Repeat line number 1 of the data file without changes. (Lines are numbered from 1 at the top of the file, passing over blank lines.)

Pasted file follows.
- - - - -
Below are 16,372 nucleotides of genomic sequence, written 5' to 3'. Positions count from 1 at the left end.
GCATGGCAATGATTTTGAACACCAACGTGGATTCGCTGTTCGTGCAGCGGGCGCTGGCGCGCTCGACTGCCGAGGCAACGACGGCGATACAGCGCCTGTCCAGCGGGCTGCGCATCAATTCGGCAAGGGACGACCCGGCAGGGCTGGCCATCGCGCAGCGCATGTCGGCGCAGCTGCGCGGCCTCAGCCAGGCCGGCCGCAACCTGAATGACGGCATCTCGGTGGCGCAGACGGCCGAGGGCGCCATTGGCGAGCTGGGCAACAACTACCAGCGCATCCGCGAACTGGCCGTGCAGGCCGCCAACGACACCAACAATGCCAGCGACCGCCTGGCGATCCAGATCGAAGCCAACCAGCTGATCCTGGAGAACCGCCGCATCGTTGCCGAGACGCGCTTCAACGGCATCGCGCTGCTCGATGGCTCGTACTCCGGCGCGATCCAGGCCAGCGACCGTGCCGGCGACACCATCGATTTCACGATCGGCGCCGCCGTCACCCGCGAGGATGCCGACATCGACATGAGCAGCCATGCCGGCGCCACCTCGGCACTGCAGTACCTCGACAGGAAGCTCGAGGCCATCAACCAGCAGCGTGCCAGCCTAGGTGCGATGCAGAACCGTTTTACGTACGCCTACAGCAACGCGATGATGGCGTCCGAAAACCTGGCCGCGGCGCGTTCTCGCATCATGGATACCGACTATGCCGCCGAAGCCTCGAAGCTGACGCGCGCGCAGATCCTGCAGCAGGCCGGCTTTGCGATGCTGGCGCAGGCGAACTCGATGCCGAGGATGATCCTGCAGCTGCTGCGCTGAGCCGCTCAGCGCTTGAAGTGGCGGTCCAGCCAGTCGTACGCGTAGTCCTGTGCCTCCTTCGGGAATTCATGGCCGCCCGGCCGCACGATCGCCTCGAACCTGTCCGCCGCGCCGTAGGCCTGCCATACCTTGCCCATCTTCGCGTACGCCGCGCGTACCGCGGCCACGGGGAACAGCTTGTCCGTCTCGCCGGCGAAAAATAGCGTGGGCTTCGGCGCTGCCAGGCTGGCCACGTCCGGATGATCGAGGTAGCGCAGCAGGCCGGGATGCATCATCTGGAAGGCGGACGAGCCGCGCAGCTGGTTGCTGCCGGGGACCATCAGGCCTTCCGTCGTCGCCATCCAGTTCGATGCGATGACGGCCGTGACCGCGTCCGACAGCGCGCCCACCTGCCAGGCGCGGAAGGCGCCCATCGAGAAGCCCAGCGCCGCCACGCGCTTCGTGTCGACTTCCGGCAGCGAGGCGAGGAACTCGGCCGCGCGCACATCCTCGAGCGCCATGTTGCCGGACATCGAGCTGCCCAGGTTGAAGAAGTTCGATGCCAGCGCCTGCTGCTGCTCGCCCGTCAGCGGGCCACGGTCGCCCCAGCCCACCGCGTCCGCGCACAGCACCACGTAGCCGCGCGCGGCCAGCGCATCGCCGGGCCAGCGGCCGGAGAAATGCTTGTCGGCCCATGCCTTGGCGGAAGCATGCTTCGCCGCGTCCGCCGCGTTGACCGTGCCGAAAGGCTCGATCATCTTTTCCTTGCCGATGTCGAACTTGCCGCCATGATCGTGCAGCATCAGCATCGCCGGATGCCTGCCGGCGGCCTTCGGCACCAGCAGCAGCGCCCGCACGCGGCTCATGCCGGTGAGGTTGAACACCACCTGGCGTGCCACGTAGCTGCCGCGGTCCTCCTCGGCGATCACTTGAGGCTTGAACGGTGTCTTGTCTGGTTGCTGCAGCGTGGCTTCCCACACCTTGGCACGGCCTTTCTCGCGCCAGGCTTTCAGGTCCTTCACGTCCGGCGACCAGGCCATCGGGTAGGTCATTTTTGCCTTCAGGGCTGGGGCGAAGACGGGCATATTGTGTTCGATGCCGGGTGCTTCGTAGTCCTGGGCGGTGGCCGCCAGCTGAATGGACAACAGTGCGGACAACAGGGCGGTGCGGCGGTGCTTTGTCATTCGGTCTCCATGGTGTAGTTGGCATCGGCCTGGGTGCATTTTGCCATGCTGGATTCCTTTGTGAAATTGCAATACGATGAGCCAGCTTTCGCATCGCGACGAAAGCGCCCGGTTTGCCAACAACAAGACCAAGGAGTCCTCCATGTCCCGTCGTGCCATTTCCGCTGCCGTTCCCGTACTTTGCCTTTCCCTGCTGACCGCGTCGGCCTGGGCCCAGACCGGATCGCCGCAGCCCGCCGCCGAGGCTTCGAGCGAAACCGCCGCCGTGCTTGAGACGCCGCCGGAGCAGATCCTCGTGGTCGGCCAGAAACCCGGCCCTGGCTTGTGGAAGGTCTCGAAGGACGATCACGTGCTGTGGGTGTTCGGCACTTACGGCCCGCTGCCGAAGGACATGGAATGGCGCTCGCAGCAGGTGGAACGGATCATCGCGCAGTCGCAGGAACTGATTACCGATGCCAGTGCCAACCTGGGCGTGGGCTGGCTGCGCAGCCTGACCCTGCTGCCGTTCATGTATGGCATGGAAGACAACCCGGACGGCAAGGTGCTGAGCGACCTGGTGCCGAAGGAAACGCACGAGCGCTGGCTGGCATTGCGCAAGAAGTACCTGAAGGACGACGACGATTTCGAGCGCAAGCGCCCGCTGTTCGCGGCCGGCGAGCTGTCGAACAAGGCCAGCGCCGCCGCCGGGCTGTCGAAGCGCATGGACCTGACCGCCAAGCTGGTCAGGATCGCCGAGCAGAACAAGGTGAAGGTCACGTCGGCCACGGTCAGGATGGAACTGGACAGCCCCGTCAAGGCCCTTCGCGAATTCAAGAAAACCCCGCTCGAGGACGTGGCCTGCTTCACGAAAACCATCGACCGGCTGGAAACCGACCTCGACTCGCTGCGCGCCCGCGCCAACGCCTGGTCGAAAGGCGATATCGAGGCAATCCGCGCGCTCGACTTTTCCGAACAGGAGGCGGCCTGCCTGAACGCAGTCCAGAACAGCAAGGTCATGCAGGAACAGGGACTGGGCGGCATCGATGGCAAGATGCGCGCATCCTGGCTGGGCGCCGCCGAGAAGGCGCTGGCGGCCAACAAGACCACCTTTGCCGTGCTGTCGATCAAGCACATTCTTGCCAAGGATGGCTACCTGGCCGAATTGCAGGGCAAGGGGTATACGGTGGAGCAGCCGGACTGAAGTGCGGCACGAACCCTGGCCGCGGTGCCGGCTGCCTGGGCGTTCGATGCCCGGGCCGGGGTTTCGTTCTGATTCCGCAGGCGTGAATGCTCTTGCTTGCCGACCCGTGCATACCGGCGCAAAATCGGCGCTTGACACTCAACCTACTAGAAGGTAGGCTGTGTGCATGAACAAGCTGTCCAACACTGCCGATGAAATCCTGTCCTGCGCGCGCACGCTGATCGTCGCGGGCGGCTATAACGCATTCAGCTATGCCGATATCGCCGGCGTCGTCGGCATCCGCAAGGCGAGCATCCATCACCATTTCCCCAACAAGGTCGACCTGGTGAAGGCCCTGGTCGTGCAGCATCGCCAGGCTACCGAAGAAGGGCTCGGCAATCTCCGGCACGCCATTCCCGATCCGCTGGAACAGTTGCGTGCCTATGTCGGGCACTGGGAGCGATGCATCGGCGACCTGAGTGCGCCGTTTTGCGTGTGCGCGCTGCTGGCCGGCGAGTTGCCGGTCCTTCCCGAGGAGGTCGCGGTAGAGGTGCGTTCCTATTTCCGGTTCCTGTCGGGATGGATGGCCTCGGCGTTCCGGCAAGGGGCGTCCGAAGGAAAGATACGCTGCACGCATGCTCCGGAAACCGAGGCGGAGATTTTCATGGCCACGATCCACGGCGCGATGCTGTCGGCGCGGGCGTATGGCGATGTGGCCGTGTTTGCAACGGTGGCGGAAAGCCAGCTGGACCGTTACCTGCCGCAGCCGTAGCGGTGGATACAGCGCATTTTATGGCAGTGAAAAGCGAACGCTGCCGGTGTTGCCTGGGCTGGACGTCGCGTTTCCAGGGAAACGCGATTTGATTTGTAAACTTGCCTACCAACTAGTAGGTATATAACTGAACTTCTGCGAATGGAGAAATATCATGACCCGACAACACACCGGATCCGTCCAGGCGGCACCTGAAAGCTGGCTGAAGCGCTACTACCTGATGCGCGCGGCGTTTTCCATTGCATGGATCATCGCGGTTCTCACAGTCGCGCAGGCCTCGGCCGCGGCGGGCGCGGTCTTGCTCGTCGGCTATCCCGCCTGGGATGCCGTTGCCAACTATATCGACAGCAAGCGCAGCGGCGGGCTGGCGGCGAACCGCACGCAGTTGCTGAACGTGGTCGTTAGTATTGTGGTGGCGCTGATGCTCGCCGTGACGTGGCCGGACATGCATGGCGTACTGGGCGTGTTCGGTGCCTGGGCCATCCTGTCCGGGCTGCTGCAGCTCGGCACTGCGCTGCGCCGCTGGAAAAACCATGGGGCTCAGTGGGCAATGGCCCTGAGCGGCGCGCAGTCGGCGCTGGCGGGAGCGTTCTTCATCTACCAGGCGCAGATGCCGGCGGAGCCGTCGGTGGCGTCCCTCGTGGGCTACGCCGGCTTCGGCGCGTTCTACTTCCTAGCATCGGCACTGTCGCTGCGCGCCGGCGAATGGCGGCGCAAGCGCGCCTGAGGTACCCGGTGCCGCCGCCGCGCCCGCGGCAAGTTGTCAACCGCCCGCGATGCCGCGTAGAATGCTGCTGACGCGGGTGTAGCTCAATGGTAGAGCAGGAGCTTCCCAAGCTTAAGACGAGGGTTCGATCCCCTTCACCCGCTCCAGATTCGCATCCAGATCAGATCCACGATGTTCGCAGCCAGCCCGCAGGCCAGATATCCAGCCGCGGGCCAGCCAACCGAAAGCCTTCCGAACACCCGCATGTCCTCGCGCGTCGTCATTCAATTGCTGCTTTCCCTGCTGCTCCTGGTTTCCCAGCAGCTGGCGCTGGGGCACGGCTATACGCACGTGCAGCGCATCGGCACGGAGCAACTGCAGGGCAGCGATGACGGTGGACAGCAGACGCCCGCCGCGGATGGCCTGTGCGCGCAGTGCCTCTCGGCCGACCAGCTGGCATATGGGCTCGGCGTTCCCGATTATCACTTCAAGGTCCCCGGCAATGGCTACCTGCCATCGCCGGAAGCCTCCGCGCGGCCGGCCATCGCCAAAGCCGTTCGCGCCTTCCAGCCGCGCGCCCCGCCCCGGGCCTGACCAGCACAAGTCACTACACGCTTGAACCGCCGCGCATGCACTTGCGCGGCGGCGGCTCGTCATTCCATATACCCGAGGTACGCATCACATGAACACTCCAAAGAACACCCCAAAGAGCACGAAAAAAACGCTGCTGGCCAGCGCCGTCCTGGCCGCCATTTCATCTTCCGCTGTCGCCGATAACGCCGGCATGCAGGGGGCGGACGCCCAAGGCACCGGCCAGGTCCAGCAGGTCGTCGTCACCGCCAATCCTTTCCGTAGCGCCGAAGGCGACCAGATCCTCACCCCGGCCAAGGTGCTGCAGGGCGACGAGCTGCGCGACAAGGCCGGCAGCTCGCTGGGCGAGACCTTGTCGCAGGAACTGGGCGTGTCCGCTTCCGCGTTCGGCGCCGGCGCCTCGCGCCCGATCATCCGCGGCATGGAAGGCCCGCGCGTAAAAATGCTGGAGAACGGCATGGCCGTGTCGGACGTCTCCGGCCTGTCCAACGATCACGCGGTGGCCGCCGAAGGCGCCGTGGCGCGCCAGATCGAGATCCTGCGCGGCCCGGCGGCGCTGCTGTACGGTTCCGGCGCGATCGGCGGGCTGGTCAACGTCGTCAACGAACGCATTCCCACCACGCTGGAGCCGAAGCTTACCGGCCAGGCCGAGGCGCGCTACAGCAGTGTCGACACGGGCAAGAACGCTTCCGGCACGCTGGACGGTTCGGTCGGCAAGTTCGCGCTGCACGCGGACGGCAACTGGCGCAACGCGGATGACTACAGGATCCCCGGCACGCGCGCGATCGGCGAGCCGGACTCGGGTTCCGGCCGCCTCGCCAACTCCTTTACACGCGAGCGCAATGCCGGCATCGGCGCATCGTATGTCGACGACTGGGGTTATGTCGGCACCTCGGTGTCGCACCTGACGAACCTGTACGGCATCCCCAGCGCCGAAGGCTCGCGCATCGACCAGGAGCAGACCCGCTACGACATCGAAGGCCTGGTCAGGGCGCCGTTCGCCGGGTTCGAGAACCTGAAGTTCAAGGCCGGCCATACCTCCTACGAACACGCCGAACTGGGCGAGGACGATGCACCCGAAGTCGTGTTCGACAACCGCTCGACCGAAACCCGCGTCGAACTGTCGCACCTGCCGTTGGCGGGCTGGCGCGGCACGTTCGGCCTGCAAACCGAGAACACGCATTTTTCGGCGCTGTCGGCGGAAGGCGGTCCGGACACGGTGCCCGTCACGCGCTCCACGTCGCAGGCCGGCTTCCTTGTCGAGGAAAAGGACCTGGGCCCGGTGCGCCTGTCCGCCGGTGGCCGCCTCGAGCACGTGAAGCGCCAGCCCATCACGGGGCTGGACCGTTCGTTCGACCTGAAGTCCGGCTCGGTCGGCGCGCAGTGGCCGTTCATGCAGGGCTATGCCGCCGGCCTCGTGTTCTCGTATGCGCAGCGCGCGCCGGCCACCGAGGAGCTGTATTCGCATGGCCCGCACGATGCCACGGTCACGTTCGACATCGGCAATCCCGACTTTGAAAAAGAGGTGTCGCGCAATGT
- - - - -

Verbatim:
Below are 16,372 nucleotides of genomic sequence, written 5' to 3'. Positions count from 1 at the left end.